Anyone who has ever watched my Facebook Live videos know that I LOVE Pit bulls and I’m a huge advocate for them, so, I was very excited to see this!
If a survey was given to answer the question of whether or not a Pit bull might make a good police dog, many would surely find it of no surprise that the majority would answer “no.” It’s no secret that a preconceived judgement persists against Pit Bulls and their aggressive natures.
However, the City of Poughkeepsie Police Department, along with a large handful of trainers and rescuers, would beg to differ.
The sweet-hearted cinnamon-colored canine Kiah was taken in by Brad Croft, operations director of UniversalK9, an organization that prides itself on training young dogs and police force members to breed successful relationships and thus develop successful K-9 units. Brad Croft came across Kiah when she was a young, abandoned shelter dog. Though recovering from a skull injury brought on after being hit with a hammer, the sweet and timid nature of of Kiah caught Croft’s attention.
Croft was quoted at the moment of meeting this young pup, describing his incredulity and just how miraculous it was that she had survived the head injury. However, what impressed him even more than her physical resilience was her emotional one. Without fearing that she was holding any sort of grudge, Croft was willing to give it a shot and took in this young pit bull with the intention of training her as a police dog.
Though the start of Kiah’s training was difficult, it became clear rather quickly that that resilience Croft saw before was well-matched with potential. She began to quickly catch on to her training, and by the end of the eighth week, Croft termed her as a “gifted” dog, noticing her fervor and hard-working personality. It was during this time that the City of Poughkeepsie Police Department contacted Croft, asking for a furry addition to their team. Since then, Kiah has kept up the hard work with her team and her partner, Officer Justin Bruzgul, as a detection dog for the narcotics and missing persons department.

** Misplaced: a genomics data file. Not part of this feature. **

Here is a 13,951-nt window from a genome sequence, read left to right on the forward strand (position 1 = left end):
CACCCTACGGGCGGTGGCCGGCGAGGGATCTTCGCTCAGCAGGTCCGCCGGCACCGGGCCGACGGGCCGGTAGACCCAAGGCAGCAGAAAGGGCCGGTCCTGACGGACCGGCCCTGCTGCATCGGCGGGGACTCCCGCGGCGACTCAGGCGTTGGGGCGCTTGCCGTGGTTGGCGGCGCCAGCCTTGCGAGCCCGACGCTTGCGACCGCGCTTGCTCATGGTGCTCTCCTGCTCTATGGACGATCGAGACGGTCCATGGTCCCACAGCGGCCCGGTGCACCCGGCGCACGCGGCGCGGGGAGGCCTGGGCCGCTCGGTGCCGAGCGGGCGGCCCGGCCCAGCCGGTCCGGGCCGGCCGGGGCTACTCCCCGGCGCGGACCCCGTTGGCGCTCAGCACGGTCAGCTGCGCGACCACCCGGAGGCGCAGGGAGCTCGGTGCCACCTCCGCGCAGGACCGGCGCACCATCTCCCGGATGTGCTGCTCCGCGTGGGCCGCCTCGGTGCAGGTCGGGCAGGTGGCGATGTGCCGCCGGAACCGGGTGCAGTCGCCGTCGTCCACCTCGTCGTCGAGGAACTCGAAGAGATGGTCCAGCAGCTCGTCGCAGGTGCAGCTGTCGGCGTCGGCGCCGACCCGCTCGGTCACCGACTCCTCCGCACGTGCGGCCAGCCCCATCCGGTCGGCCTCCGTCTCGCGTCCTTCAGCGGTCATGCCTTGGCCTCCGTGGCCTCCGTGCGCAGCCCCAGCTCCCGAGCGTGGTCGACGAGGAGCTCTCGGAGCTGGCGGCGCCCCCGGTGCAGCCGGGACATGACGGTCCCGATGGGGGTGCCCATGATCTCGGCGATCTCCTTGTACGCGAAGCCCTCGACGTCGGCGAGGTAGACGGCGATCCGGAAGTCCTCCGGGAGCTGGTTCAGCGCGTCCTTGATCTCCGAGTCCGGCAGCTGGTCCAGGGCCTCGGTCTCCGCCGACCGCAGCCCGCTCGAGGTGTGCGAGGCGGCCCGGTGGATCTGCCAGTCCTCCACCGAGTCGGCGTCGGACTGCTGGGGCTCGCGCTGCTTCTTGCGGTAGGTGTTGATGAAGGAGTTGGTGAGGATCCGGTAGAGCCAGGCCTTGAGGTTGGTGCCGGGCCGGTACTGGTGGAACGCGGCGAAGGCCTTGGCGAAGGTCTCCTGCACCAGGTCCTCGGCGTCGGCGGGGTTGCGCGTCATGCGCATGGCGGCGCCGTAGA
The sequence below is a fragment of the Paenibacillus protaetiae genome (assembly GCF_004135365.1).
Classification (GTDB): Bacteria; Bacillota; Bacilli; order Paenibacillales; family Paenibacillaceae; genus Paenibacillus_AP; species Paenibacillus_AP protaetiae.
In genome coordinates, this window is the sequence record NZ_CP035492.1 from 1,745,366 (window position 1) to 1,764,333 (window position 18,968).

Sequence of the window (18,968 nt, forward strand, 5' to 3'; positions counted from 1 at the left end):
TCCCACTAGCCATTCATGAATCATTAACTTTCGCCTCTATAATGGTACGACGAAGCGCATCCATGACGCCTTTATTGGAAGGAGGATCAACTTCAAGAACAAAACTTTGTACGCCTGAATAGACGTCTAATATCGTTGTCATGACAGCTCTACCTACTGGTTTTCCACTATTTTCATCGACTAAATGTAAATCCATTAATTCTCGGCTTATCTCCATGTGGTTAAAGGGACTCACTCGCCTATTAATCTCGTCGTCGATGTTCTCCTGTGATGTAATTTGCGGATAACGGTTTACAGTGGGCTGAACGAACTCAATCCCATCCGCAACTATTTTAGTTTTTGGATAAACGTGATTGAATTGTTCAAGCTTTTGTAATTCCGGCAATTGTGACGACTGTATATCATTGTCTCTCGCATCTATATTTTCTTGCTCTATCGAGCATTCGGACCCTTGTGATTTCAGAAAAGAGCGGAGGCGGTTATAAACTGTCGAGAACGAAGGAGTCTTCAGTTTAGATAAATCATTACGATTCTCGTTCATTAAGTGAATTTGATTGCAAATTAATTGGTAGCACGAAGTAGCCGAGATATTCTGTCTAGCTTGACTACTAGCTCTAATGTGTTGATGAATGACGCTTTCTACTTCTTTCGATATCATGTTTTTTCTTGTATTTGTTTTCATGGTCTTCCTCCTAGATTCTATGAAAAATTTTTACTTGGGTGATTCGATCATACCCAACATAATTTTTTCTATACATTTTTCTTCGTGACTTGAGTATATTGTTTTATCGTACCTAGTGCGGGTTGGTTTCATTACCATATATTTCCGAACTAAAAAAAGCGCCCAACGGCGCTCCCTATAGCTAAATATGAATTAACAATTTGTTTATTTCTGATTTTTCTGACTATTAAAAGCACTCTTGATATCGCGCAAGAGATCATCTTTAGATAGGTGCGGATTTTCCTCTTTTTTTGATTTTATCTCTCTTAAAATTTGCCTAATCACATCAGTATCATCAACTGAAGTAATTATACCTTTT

This 85-pound friend of the Poughkeepsie P.D. and of Croft has down well and her hard work has paid off. On Thursday, Kiah is scheduled to receive the ASPCA Public Service Award in New York City and will make history as the first ever pit bull police dog to do so.
The ASPCA Public Service Award, according to ASPCA President and CEO Matt Bershadker, will recognize Kiah, as it has with dogs before her, for her heroism and service. In addition to this however, the award will also act as an honor for the individuals, organizations, and teams that have worked for and alongside Kiah and others like her. According to Bershadker, this is an award that highlights the connection that exists between these people and the beloved animals.
Since rescuing Kiah, operations-director Croft has partnered with the Animal Farm Foundation to continue to train and place pit bulls like Kiah into police departments all over the United States. The small step taken for Kiah will continue to make a difference.